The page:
Indictments filed in US against Israeli accused of threatening US Jewish centers
Two indictments have been filed in Florida and Georgia against the suspect, who is currently being held in Israel; indictments allege hundreds of threatening calls and transmitting false information to police; US Justice Department has not said whether it will seek his extradition.
The indictments were filed in Orlando, Florida and Athens, Georgia.
In the indictment filed in Orlando Federal Court, the young man has been accused of making 245 threatening phone calls, the majority to Jewish community centers and schools in Florida. The threats were made primarily from January to March and included dozens of messages graphically describing the deaths of children.
According to the indictment, the suspect used an online call service to disguise his voice to that of a woman in order to help conceal his identity.
In an attempt to further conceal his identity, the suspect paid for the calls using Bitcoin, which provides relative anonymity.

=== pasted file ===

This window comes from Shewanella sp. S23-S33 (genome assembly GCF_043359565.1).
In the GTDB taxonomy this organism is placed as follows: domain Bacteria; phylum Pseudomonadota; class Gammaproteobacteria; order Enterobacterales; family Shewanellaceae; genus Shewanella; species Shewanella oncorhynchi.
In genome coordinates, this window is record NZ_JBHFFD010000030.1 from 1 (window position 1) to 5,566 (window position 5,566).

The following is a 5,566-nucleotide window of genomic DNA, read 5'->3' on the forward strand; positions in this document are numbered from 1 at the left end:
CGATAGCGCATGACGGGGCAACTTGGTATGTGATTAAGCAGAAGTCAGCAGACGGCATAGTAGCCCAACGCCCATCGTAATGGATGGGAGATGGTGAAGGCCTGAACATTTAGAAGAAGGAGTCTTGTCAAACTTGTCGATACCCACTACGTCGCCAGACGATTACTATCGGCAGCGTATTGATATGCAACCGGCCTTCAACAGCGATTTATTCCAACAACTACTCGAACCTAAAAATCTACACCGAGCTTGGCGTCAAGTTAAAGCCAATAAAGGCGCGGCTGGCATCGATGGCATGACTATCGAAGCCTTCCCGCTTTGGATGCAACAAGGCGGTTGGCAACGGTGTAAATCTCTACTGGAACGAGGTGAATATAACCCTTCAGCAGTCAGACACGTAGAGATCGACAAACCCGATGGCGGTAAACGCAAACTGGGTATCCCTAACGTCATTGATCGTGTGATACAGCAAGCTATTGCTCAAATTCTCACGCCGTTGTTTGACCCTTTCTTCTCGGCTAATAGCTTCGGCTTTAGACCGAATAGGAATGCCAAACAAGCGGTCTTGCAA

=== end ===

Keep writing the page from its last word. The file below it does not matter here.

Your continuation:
In what would appear to amount to particularly damning evidence, the defendant recorded all the conversations himself and kept them in files arranged in his home, along with news stories describing police responses to the threats.
The suspect has been charged with 28 counts of making threatening calls and transmitting false information to the police.
In a separate indictment filed in Georgia, the young man is charged with three other counts of making threatening calls, transmitting false information, and internet harassment.
The indictment links the young man to several cases in which the authorities were called upon to respond to emergencies that turned out to be fabricated.
One of them describes a case in January, in which the Georgia University police received a phone call about a home invasion of the house that turned out to be false.
The defendant, whose name is being withheld in Israel pending a formal indictment, has dual American-Israeli citizenship.
According to records from Florida Federal Court, he has no lawyer representing him in the US.
In an interview with Channel 2 News, the defendant's mother said that her son was home-schooled after he was unable to function in school due to a brain tumor.
"He's autistic," she said. "He can't control it. He can't think straight."
The young man's attorney in Israel offered a similar assessment, telling reporters that despite having a high IQ, the young man had the emotional intelligence of a five-year-old.
The US Justice Department has not said whether it will seek his extradition.
Reuters contributed to this report.
(Translated and edited by Fred Goldberg)